As you may recall, after two frustrating years of trying to design my own world class amp, I threw in the towel and called the best analog power amp designer in the business today. The results were well worth the wait. We are still hoping to have the first pre-production release available to a lucky few of you, in March. Stay tuned, and drop me a note if you’re interested in being one of the first.

Meeting Derek Jeter

Should I be embarrassed admitting I didn’t know who Derek Jeter is when I read this quote?

Entering the PS Audio room, I felt like a Yankee fan waiting to meet Derek Jeter. I got to speak with audio legends, Paul McGowan (PS Audio), Arnie Nudell (Infinity/Genesis), and one of my old-school engineering heroes, Bascom King (Audio magazine).

So, I was forced to look up the name Derek Jeter and found he’s a famous American baseball player. I suppose that makes me something less than a sports fan. Just not my thing. In any case, this was but one of many very nice quotes and articles about the show. I list them all here for you to rummage through if you wish.

Stereophile, Herb Reichert

Stereophile, John Atkinson

TAS, Spencer Holbert

TAS, Steven Stone

Digital Audio Review, John Darko

Audio Traveller, Malachi Kenney

Audio Traveller, Kirsten Brodbeck-Kenney

Audio Stream, Michael Lavorgna

Audiophilia, Karl Sigman

Audio Federation, Michael Davis

Audio Federation, Michael Davis

CanJam pics, Jude Mansilla go to about 31:30 into the video

Designing a home music system

Reader Ken Vincellette sent me a really good article on treating a room for sound so one can achieve the most possible in any given situation.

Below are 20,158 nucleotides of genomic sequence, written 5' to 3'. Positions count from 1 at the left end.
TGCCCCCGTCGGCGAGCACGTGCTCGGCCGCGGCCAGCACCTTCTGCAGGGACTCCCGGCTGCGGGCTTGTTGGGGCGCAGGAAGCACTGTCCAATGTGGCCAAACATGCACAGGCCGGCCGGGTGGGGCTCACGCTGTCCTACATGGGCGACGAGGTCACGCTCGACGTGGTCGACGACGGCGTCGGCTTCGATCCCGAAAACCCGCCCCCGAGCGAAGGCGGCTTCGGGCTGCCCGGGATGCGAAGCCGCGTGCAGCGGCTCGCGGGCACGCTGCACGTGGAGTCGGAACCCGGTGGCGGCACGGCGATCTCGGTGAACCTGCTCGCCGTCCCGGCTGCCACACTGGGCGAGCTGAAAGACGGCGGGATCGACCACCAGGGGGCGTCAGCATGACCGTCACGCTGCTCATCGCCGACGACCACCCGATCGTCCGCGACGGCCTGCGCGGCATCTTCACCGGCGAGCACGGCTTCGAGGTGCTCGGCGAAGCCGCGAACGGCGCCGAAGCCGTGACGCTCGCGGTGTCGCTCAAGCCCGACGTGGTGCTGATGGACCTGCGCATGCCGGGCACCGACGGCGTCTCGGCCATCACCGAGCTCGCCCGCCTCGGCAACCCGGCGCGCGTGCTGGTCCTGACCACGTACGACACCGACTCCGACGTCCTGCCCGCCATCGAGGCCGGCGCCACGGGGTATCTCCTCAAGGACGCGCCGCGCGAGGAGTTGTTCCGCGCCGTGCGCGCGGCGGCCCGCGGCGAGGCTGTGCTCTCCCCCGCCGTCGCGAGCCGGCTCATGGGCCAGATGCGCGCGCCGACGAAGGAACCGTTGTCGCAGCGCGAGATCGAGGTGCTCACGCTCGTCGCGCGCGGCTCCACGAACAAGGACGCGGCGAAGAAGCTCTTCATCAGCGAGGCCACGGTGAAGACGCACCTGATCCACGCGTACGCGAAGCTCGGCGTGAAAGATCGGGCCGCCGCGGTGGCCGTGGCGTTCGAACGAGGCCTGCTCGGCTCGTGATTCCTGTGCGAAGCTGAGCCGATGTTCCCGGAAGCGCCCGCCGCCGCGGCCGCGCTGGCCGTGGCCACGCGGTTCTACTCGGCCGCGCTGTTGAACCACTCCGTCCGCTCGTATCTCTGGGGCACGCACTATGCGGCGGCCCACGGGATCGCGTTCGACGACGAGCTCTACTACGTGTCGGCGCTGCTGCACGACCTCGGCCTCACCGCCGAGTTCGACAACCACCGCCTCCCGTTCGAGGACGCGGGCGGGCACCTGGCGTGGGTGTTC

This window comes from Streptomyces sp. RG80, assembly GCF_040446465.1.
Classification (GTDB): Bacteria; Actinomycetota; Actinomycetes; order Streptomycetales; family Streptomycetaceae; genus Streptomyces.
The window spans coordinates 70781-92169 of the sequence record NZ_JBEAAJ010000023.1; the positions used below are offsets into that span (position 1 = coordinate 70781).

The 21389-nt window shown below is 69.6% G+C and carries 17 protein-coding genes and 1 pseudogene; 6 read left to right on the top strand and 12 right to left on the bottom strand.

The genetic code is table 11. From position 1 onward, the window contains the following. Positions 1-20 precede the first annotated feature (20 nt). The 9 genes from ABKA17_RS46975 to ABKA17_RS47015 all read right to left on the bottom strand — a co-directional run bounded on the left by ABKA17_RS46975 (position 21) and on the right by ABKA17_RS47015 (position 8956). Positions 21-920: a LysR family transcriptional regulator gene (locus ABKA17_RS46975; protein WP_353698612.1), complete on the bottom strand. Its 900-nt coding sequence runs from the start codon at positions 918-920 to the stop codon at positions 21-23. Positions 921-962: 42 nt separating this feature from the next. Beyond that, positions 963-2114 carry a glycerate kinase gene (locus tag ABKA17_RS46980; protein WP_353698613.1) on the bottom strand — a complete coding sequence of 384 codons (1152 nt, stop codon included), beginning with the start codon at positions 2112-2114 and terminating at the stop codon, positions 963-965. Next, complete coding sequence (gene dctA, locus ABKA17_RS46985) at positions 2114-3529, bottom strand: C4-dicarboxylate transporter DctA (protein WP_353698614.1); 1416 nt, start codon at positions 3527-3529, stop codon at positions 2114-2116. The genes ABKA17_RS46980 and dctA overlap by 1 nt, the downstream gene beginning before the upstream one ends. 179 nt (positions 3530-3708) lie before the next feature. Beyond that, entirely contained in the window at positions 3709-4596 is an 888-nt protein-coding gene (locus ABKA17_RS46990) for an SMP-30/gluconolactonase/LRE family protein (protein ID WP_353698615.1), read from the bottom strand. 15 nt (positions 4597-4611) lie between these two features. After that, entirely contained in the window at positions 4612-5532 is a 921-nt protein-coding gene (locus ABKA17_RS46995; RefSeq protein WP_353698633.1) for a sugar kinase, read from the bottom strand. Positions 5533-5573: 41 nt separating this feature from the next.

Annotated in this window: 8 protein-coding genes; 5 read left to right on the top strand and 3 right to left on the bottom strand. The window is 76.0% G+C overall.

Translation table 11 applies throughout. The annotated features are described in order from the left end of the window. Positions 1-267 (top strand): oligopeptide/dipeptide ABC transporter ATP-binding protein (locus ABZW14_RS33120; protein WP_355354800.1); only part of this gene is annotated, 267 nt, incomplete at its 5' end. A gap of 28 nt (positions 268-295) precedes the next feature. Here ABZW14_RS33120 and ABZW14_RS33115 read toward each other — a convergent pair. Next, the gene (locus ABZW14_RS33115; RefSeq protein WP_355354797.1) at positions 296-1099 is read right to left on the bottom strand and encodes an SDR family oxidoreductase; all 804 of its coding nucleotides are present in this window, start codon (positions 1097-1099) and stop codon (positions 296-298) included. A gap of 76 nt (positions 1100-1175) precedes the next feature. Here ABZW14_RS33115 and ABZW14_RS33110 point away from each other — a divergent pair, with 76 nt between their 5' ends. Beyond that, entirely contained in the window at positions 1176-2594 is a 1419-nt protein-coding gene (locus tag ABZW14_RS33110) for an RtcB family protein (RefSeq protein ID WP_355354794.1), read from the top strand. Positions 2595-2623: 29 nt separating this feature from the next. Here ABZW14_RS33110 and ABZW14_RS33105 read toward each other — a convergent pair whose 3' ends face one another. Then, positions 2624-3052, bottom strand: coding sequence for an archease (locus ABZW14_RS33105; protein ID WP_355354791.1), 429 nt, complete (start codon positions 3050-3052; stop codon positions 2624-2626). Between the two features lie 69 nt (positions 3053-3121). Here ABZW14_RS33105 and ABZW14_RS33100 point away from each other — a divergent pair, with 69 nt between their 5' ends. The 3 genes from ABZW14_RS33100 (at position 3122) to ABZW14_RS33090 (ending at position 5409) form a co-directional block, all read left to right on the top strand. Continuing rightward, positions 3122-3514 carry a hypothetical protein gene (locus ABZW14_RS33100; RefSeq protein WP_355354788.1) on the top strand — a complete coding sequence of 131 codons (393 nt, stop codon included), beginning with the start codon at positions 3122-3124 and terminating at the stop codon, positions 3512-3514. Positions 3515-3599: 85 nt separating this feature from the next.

The article covers much about a home recording studio and the building of it, but more valuable to me, the tips included on getting the room to perform its best. As many of you know, any stereo system is only as good as the room it is playing in.

If you have a moment to read, this is a good article on the subject.

Proud Bassoons

We owe the title of this month’s column to Johann Mattheson, 18th-century musical theorist and tastemaker, who opined in 1713 that “anyone who wishes to distinguish himself on the Proud Bassoon will find that elegance and speed especially in the high register will tax his powers to the full.” He also wrote that

It is, however, easier to play than the oboe, because it does not require the same finesse or manners (although other sorts are needed). . . . One has to depend especially with bassoons and oboes on good reeds, and the best maîtres labor to make them after their own embouchures, for a good reed is half the playing.

You can read the rest of Lawrence Schenbeck’s article by clicking this link.

The Rippingtons

Let it rip is an idiom that means to proceed at full speed without restraint. Guitarist Russ Freeman was very astute in choosing The Rippingtons as the name of the band that he formed in 1986.

Moving seamlessly between fusion and smooth jazz, The Rippingtons is a band that’s a joy to listen to both on studio recordings and live in concert.

You can read the rest of Keith Copeland’s article by clicking this link.

Until November

November’s newsletter will have some great new articles, Paul’s Posts and fun, interesting items hopefully you can enjoy.

Have fun and see you next month!

Paul McGowan